Last week, the think tank Autonomy released new research into the economic impact of Covid-19. By breaking down the post-lockdown increase in unemployment claims by age, gender and region the report has, amongst other things, provided the clearest evidence yet that the young are disproportionately bearing the economic costs of the pandemic.
Around 40% of unemployment claims since lockdown began have been made by those under 35. That figure rises to 50% for those under 40. Despite being at a far lower risk from coronavirus than those over 60 – and particularly those over 70 – young people are bearing the heaviest economic costs of the current social distancing measures.
Viewed from this angle, the last few months look like an immense act of intergenerational solidarity from the young to the old. On the whole, this solidarity has been willingly given, with opinion polls confirming the impression that’s been created by the explosion of mutual aid groups, in which less at risk – and so presumably mainly younger people – have been doing the shopping of those who are more at risk – and predominantly older.
This would be an important matter at any time, but its current significance is heightened, given that age has recently become a key line of political division. The last six or seven years have seen a large proportion of under 40s moving to the left, while many over 60s, conversely, have shifted to the right.
In the 2019 general election, Labour led the Tories by 43% among the 18-24 year olds, while the Tories held a 47% lead among the over 65s. This raises an interesting question: will the experience of lockdown and intergenerational solidarity help bridge the political generation gap?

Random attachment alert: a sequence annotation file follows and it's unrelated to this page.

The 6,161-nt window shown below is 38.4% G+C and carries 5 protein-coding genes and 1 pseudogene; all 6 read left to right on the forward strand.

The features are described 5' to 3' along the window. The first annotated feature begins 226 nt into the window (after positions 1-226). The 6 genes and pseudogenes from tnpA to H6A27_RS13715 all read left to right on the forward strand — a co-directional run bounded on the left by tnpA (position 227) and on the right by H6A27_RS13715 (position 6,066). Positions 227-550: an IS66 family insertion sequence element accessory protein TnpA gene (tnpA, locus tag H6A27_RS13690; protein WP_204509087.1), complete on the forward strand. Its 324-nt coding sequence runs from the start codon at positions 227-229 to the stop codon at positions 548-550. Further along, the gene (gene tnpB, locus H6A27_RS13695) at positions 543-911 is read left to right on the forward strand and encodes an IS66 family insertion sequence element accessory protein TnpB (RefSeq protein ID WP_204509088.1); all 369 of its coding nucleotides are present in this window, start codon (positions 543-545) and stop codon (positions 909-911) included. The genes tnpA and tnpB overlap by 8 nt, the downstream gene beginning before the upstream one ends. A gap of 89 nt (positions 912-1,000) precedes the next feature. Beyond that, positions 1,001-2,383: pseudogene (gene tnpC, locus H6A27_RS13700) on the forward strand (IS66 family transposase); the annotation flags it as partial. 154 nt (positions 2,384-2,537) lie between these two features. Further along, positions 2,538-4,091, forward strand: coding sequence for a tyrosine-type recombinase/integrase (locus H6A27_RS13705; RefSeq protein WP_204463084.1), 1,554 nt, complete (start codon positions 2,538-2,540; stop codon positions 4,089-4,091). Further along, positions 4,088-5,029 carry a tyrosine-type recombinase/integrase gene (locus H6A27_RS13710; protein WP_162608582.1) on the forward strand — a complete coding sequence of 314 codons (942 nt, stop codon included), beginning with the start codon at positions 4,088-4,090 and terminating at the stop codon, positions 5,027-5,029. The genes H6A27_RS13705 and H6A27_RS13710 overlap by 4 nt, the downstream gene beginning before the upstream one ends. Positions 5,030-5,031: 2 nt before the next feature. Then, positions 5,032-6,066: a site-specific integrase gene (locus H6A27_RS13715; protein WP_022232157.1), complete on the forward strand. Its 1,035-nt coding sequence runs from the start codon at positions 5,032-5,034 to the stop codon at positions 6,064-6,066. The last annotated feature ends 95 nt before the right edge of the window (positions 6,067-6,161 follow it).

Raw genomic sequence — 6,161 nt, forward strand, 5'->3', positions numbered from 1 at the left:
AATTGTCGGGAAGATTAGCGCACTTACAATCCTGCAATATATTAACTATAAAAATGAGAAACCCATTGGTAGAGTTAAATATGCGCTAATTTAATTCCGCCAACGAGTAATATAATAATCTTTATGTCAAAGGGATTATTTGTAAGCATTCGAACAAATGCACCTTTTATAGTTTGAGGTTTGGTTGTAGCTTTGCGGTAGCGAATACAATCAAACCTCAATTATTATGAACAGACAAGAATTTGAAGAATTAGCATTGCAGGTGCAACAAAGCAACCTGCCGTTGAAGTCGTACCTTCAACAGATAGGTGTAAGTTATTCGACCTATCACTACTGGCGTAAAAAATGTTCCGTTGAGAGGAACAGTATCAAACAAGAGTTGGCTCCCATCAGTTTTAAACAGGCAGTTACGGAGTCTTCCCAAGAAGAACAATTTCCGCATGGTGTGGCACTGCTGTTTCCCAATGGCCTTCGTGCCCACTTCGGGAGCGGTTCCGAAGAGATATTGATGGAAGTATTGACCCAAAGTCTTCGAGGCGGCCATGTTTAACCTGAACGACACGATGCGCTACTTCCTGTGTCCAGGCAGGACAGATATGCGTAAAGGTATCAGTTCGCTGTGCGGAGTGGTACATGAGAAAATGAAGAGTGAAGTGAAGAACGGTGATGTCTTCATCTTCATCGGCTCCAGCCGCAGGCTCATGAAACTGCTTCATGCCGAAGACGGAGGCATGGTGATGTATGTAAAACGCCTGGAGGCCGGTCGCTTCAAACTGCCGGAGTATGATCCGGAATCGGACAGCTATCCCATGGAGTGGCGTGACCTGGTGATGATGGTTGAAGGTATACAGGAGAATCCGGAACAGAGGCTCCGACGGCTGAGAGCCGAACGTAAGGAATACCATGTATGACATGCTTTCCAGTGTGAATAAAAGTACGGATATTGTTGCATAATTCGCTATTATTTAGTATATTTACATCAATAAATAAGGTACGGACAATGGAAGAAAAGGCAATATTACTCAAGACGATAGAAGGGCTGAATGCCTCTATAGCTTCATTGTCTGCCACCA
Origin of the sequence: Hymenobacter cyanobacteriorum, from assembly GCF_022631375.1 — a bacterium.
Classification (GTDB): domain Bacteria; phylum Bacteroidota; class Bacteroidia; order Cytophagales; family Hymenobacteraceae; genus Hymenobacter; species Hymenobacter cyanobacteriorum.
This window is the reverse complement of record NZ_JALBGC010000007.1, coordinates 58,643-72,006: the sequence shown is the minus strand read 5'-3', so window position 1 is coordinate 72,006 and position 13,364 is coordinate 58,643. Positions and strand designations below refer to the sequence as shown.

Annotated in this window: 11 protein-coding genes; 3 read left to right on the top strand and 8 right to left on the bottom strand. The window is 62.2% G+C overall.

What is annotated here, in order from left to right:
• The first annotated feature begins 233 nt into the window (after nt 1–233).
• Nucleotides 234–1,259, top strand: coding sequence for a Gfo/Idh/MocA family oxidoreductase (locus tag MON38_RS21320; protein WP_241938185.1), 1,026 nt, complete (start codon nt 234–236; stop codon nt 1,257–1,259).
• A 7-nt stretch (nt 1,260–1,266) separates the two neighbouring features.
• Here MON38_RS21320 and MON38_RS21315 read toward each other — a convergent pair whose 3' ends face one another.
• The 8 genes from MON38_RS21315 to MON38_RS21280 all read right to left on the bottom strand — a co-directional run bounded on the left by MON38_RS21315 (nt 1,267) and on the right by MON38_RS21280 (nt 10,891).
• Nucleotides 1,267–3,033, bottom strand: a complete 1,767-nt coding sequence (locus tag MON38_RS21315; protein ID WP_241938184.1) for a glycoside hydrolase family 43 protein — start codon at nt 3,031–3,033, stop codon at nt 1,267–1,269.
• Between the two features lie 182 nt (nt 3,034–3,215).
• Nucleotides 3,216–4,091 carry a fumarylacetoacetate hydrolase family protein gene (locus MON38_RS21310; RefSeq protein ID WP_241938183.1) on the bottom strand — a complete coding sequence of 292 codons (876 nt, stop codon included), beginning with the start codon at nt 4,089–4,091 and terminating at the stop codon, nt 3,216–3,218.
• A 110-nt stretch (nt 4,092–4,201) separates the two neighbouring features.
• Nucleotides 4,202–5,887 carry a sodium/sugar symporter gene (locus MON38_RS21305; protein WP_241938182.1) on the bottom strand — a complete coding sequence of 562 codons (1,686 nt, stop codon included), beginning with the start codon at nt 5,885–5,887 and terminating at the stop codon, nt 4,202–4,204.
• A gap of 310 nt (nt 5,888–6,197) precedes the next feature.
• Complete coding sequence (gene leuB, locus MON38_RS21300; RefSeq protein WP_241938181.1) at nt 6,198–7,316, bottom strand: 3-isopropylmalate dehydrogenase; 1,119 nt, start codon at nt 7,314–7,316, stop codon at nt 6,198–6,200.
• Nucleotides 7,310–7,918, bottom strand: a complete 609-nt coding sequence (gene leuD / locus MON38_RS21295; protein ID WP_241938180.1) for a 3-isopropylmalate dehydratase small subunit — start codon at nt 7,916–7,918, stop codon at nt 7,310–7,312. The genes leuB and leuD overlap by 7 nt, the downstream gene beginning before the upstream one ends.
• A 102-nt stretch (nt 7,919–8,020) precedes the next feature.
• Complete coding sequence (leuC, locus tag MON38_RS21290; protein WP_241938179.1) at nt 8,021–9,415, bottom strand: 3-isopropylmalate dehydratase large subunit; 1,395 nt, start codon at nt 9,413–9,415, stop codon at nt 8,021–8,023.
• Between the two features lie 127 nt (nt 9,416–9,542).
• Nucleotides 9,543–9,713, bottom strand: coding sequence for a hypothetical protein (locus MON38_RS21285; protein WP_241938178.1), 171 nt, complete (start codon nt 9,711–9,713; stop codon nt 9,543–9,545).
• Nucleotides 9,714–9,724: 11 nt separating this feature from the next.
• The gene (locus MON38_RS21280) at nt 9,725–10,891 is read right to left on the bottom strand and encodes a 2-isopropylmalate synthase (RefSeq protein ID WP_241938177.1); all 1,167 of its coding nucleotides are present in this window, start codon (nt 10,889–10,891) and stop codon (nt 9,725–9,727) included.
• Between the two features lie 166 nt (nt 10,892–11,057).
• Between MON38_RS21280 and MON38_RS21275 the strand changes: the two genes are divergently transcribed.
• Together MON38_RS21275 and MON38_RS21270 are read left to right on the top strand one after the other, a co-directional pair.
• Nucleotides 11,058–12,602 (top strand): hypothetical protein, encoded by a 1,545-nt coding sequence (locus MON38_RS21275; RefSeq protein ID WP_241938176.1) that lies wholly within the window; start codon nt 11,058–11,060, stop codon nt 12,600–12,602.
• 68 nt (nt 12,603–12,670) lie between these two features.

At first glance, things don’t look good. The age-based divide in political opinion is underpinned by a divergence in material interests – in particular, the generational divide that exists in terms of ownership of assets, primarily property, which has become concentrated among the over 55s. The chances of a young person on a middle income owning their own home, for instance, has more than halved in the last two decades.
This trend was made much worse by the quantitative easing and bailouts that followed the financial crisis of 2008, which massively inflated asset prices while depressing wages. So far, despite some government support for furloughed workers, the bulk of the pandemic related bailouts have also gone to asset holders.
From this perspective, intergenerational tensions look likely to get much worse, however, material interests are never set in stone. We always have many potential interests and tend to act on those which seem likely to lead to an attractive future. Political and ideological arguments play a role in this and it’s here the pandemic is shaking things up.
Support for maintaining lockdown is consistent across generations, with the old understandably feeling more cautious. Yet all the anti-lockdown voices are coming from the political right, with whom the majority of the over 60s have recently been aligned.
Meanwhile, it’s overwhelmingly the left who have been demanding much earlier and stricter lockdown measures, with even centrist commentators dismissing such early concerns as “hipster analysis”.
This doesn’t mean that only the right cares about freedom. What it reveals is a fundamental disagreement between the left and right about what freedom actually means.
The pandemic is putting the right’s individualistic, even selfish, version of freedom under immense pressure and it’s this that offers the most hope for generational reconciliation.
The last ten years have seen both the left and right go through still unfinished processes of recomposition. The latter has taken a dramatic turn towards a curious mix of both authoritarianism and a form of libertarianism, in which the most sacred right is not so much the right to free speech as the right to avoid criticism for your actions and opinions.
Alongside the distinct turn to ethno-nationalism, there is also a clear tendency on the right towards conspiracy-thinking and the denial of uncomfortable but well-established facts. Chief among these is climate change denial but more recently the need for social distancing or even the very existence of Covid-19 have been denied. Holding this strange right-wing mélange together is a mutating conception of freedom that grows out of neoliberal reasoning.